Hi everybody! It’s time to play everyone’s favorite play-at-home ethics quiz show,
“Icky or Unethical?”
…where you, the audience, have to decide whether our guest’s conduct is truly unethical, or just so disgusting, strange or creepy that it just seems like it!
Ready to play? Great! Let’s all welcome our special guest, Dr. Michael Niccole, founder of the CosmetiCare Plastic Surgery Center in Newport Beach, California! Thanks for being here, doctor! Now let’s show our studio audience and those playing at home what you have done to bring you to the show! Here it comes:
“Dr. Niccole gave his daughter Brittani breast implants when she was just 18. He also gave her a nose job. Dr. Niccole performed surgery on his other daughter, Charm,* to turn her “outtie” belly button into an “innie ”when she was 10. Now that both daughters are 23, he regularly gives them Botox injections to prevent wrinkles as well as performing other cosmetic procedures on them!”
All right, there you have it!
Show that picture of Brittani, Don Pardo!
What a lovely young woman! You sure did right by her, Doc! Hubba-hubba! And now, it’s time to answer:
Look at the bright side: at least she didn’t have octuplets.
Kristina Rei, 22, of St. Petersburg, Russia, wants to look like Jessica Rabbit, so naturally she opted to get herself a pair of huge—lips.She has undergone over 100 silicon-injection procedures, and considers it just the initial step in her quest to look like Roger Rabbit’s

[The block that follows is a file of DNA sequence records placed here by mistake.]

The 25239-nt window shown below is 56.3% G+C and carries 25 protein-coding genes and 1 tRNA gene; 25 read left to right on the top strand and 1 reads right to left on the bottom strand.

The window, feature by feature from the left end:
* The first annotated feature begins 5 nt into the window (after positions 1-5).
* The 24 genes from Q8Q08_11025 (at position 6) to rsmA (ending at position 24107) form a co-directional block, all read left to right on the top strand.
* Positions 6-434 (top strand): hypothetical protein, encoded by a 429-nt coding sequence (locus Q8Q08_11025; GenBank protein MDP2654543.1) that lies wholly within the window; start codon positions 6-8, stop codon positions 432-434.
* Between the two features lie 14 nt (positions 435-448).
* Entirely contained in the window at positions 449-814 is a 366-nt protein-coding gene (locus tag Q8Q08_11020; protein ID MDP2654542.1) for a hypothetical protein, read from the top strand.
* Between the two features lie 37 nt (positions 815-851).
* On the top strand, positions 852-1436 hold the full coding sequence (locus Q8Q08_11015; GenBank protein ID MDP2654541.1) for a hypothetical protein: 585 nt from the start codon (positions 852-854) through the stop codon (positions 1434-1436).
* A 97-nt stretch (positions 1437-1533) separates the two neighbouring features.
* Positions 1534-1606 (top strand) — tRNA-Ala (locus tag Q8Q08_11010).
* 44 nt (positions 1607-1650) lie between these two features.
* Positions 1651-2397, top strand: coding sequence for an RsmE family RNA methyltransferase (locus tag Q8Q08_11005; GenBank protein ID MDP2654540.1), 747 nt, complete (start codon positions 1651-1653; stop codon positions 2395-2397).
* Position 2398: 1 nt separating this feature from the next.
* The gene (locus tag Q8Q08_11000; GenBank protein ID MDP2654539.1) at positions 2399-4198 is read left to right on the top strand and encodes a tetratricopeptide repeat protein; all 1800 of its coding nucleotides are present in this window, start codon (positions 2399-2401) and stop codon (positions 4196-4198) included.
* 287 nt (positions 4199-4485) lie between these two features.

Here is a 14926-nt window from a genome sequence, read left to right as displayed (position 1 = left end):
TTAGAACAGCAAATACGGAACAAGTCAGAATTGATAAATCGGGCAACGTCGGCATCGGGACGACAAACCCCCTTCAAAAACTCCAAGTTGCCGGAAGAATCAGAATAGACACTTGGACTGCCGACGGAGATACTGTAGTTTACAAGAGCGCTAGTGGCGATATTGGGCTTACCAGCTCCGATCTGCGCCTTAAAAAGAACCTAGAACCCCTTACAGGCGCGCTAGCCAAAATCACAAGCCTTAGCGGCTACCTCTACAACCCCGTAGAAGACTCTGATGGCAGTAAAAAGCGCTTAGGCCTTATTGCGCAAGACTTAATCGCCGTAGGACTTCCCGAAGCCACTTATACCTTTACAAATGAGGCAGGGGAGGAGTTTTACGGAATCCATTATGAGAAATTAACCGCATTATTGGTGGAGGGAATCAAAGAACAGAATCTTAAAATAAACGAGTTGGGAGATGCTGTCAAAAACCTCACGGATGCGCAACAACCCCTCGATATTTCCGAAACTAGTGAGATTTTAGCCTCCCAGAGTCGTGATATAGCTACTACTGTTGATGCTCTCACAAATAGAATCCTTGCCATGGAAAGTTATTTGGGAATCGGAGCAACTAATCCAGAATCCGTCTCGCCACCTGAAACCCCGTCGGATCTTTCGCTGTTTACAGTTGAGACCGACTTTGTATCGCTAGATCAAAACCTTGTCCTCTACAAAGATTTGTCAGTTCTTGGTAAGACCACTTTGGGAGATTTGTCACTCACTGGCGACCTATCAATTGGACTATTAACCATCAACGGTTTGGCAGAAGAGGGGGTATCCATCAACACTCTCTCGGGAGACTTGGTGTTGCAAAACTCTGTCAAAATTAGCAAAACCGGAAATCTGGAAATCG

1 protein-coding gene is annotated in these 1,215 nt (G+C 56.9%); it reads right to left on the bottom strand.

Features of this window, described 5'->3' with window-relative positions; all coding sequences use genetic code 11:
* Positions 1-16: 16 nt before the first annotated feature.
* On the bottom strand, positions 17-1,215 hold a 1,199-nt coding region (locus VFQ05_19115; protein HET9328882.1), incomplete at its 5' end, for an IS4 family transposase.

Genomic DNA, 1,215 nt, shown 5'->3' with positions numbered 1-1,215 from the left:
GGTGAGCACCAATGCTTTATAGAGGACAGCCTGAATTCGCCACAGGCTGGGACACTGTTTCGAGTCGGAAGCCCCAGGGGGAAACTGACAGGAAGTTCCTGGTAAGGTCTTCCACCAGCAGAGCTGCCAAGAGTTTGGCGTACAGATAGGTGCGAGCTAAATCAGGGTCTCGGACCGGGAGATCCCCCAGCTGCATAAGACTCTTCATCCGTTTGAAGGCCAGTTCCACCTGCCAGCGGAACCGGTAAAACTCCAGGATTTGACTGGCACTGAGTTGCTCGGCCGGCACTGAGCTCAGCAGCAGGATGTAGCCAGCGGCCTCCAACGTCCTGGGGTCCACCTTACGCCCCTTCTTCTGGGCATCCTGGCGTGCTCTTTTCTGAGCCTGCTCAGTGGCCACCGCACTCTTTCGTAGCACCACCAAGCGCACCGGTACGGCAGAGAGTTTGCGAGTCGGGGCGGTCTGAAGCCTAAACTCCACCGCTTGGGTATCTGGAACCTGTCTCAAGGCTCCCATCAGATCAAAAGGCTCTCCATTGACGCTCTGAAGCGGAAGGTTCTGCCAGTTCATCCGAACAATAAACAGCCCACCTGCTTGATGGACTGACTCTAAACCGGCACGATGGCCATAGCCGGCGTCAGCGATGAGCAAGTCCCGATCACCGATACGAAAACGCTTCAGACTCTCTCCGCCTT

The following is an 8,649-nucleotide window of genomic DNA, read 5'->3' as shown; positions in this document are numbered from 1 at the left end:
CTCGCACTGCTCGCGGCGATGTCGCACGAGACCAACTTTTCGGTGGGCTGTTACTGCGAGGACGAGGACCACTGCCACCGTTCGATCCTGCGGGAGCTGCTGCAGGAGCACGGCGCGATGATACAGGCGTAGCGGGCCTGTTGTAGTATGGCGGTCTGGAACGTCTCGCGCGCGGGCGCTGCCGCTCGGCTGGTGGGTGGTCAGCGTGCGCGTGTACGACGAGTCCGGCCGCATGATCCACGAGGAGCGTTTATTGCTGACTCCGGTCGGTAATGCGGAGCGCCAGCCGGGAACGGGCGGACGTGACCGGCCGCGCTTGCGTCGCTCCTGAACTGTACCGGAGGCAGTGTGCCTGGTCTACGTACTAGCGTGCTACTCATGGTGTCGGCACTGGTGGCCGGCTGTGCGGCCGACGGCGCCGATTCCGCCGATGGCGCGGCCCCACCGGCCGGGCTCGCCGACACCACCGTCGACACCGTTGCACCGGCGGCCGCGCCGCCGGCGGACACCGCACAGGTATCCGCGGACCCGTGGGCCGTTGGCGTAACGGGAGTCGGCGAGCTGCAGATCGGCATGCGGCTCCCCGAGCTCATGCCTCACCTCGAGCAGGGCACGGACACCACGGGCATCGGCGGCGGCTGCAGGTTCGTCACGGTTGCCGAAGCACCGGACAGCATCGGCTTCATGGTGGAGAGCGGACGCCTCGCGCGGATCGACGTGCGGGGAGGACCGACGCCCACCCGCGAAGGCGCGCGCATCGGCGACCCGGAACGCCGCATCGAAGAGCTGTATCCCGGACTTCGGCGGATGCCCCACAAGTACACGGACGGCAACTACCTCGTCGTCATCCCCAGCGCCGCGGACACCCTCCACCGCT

Kristin’s hickies are deadly.
Toon wife from “Who Framed Roger Rabbit?”. “When I can afford it I want to enlarge my breasts from a C-cup to a DD, change the shape of my nose and I want to make my ears pointed like an elf,” she told reporters. “It’s good to be different.”
Well, she’s different, all right.
Your Post-Thanksgiving Ethics Quiz: Was it ethical for a plastic surgeon to give her the lips she wanted?
Plastic surgeons are subject to the Hippocratic Oath like other doctors, but in cases of elective surgery the standards of what constitutes doing substantive harm to a patient are extremely elastic. None of the Codes of Ethics for plastic surgeons would clearly prohibit giving a patient lips that look like they belong on a Macy’s helium balloon, or similar exaggerated features. These lips make Kristina happy. Is she mentally ill? A doctor who suspected so would be wrong to submit to her wishes if they were based on clinically defective judgment, but the fact that a doctor thinks a patient will look like a freak if he does what she wants isn’t ethically dispositive. Continue reading →